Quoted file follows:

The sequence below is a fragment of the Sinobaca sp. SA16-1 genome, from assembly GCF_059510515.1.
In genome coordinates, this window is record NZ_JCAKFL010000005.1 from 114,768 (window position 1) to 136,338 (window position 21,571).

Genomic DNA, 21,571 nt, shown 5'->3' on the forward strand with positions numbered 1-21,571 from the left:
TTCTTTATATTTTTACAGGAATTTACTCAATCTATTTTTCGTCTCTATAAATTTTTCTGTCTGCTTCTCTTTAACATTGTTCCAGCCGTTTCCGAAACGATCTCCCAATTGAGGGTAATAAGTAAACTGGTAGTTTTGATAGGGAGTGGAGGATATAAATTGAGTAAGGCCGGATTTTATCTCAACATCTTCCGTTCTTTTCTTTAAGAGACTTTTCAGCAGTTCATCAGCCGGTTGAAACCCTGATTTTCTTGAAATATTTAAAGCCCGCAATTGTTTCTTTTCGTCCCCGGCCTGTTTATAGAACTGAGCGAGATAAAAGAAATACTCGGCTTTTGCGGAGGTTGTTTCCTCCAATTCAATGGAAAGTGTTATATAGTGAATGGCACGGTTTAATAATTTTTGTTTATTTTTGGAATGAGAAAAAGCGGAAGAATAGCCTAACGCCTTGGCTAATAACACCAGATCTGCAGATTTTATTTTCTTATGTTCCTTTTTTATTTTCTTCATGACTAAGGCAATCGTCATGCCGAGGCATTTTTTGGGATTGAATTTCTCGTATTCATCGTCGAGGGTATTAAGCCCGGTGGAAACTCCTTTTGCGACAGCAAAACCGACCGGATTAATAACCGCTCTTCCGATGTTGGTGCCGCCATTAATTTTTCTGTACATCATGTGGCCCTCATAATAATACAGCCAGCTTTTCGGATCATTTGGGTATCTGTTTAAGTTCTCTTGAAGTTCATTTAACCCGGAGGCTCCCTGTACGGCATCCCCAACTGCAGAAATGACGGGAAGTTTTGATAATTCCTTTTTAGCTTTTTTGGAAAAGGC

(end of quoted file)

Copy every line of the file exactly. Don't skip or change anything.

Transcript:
The sequence below is a fragment of the Sinobaca sp. SA16-1 genome, from assembly GCF_059510515.1.
In genome coordinates, this window is record NZ_JCAKFL010000005.1 from 114,768 (window position 1) to 136,338 (window position 21,571).

Genomic DNA, 21,571 nt, shown 5'->3' on the forward strand with positions numbered 1-21,571 from the left:
TTCTTTATATTTTTACAGGAATTTACTCAATCTATTTTTCGTCTCTATAAATTTTTCTGTCTGCTTCTCTTTAACATTGTTCCAGCCGTTTCCGAAACGATCTCCCAATTGAGGGTAATAAGTAAACTGGTAGTTTTGATAGGGAGTGGAGGATATAAATTGAGTAAGGCCGGATTTTATCTCAACATCTTCCGTTCTTTTCTTTAAGAGACTTTTCAGCAGTTCATCAGCCGGTTGAAACCCTGATTTTCTTGAAATATTTAAAGCCCGCAATTGTTTCTTTTCGTCCCCGGCCTGTTTATAGAACTGAGCGAGATAAAAGAAATACTCGGCTTTTGCGGAGGTTGTTTCCTCCAATTCAATGGAAAGTGTTATATAGTGAATGGCACGGTTTAATAATTTTTGTTTATTTTTGGAATGAGAAAAAGCGGAAGAATAGCCTAACGCCTTGGCTAATAACACCAGATCTGCAGATTTTATTTTCTTATGTTCCTTTTTTATTTTCTTCATGACTAAGGCAATCGTCATGCCGAGGCATTTTTTGGGATTGAATTTCTCGTATTCATCGTCGAGGGTATTAAGCCCGGTGGAAACTCCTTTTGCGACAGCAAAACCGACCGGATTAATAACCGCTCTTCCGATGTTGGTGCCGCCATTAATTTTTCTGTACATCATGTGGCCCTCATAATAATACAGCCAGCTTTTCGGATCATTTGGGTATCTGTTTAAGTTCTCTTGAAGTTCATTTAACCCGGAGGCTCCCTGTACGGCATCCCCAACTGCAGAAATGACGGGAAGTTTTGATAATTCCTTTTTAGCTTTTTTGGAAAAGGC